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Dual Growing Rods for the Treatment of Early-Onset Scoliosis
Gregory M. Mundis, MD1; Nima Kabirian, MD1; Behrooz A. Akbarnia, MD1
1 San Diego Center for Spinal Disorders, 4130 La Jolla Village Drive, Suite 300, La Jolla, CA 92037. E-mail address for G.M. Mundis: gmundis1@gmail.com. E-mail address for N. Kabirian: nkdehkordi@yahoo.com. E-mail address for B.A. Akbarnia: Akbarnia@ucsd.edu
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Based on an original article: J Bone Joint Surg Am. 2010 Nov 3;92(15):2533-43.

Disclosure: None of the authors received payments or services, either directly or indirectly (i.e., via his or her institution), from a third party in support of any aspect of this work. One or more of the authors, or his or her institution, has had a financial relationship, in the thirty-six months prior to submission of this work, with an entity in the biomedical arena that could be perceived to influence or have the potential to influence what is written in this work. No author has had any other relationships, or has engaged in any other activities, that could be perceived to influence or have the potential to influence what is written in this work. The complete Disclosures of Potential Conflicts of Interest submitted by authors are always provided with the online version of the article.

Copyright © 2013 by The Journal of Bone and Joint Surgery, Inc.
JBJS Essential Surgical Techniques, 2013 Mar 27;3(1):e6 1-11. doi: 10.2106/JBJS.ST.K.00050
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The dual growing-rod technique involves implantation of a set of two rods and two anchor groups (upper and lower foundations) to exert frequent distractions to allow for spinal growth.

Step 1: (Initial Surgery): Positioning

Pay special attention to the effect of positioning on sagittal alignment.

Step 2: (Initial Surgery): Neuromonitoring

Use multimodality intraoperative neuromonitoring, including SSEPs, MEPs, EMG, and H-Reflexes.

Step 3: (Initial Surgery): Exposure

Avoid broad exposure of uninstrumented levels to prevent the risk of spontaneous fusion.

Step 4: (Initial Surgery): Preparation of Foundations

The foundation is an assembly of at least four anchors at two or three vertebrae along with one or two rods.

Step 5: (Initial Surgery): Choosing the Anchors

Use hooks or pedicle screws for the proximal foundation and use bilateral pedicle screws (a four-anchor construct) for the distal foundation.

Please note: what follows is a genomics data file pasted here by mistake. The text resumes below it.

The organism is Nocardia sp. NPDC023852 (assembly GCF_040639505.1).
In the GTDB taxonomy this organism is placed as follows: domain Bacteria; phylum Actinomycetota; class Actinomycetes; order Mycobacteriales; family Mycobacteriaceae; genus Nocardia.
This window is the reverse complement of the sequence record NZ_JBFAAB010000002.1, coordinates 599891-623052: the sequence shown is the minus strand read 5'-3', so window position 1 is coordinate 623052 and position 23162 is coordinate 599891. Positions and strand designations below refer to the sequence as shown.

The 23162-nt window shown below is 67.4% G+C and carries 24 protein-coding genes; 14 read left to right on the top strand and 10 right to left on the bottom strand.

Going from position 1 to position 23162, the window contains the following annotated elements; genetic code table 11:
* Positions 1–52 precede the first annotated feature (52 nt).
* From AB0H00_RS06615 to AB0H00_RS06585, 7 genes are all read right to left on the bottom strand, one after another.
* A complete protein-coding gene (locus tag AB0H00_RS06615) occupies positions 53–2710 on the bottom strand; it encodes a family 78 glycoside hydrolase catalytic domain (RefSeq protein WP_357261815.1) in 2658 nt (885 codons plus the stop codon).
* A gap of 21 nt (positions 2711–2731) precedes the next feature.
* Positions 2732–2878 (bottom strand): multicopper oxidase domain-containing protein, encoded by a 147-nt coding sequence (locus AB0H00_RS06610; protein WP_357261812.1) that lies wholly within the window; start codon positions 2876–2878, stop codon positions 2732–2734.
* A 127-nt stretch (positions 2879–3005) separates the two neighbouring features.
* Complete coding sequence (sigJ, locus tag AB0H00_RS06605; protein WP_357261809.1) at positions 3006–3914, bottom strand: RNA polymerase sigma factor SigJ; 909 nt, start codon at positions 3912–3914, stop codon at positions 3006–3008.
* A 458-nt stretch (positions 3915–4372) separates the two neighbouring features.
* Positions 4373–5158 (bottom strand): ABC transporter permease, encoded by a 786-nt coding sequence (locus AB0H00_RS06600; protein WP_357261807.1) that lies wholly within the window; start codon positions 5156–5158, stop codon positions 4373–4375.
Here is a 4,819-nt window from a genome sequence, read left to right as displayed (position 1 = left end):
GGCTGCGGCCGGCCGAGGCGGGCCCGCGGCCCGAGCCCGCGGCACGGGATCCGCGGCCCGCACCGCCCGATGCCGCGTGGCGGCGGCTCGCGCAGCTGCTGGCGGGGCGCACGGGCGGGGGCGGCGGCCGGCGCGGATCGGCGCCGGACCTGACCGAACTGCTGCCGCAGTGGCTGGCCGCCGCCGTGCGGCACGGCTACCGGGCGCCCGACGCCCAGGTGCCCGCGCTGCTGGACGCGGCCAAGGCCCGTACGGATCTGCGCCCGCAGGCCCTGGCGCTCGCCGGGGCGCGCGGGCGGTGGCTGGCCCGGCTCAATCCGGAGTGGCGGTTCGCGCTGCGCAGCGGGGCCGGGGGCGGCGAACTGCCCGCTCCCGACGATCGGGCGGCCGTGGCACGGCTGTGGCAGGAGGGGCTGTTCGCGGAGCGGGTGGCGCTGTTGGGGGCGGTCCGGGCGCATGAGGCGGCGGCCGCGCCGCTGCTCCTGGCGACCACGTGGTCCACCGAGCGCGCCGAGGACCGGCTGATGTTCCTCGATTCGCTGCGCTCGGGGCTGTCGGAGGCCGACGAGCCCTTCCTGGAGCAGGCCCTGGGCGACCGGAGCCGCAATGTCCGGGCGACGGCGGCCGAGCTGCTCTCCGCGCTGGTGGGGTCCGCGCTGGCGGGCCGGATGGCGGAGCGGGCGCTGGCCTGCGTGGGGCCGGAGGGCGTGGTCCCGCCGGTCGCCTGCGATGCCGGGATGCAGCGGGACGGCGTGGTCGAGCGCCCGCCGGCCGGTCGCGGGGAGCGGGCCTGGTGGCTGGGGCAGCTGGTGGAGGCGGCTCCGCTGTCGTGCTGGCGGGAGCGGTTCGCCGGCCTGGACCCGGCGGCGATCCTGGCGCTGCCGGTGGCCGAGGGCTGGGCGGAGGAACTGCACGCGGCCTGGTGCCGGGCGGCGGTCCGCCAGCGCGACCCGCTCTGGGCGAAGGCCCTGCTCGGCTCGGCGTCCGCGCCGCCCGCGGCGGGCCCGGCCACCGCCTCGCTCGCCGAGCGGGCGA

Step 6: (Initial Surgery): Rod Contouring and Rod Assembly

Cut two 4.5-mm rods and contour them to the appropriate sagittal and coronal alignment, being careful not to overcorrect in the sagittal and coronal planes.

Step 7 (Initial Surgery): Tandem Connector Attachment

Place a tandem connector at the thoracolumbar junction to allow for future lengthening.

Step 8 (Initial Surgery): Final Implant Assembly

Pass the preassembled rods and tandem connector from caudad to cephalad beneath the fascia, securing them to the foundation and performing the first lengthening.

Step 9 (Initial Surgery): Wound Closure

Gentle handling of the skin and associated deeper tissues is essential to avoid complications.

Steps 1 and 2 (Lengthening): Positioning and Neuromonitoring

These are the same as those for the initial surgery.

Step 3 (Lengthening): Exposure

Make one incision between the two connectors on or in line with the original incision.

Step 4 (Lengthening): Lengthening Inside Versus Outside the Tandem Connector

Lengthening can be performed inside or outside the tandem connector.

Step 5 (Lengthening): Closure

See Step 9 for the initial surgery.


The quantity and quality of research on growth-sparing techniques for early-onset scoliosis have increased substantially in the past three years.

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    These activities have been planned and implemented in accordance with the Essential Areas and policies of the Accreditation Council for Continuing Medical Education (ACCME) through the joint sponsorship of the American Academy of Orthopaedic Surgeons and The Journal of Bone and Joint Surgery, Inc. The American Academy of Orthopaedic Surgeons is accredited by the ACCME to provide continuing medical education for physicians.
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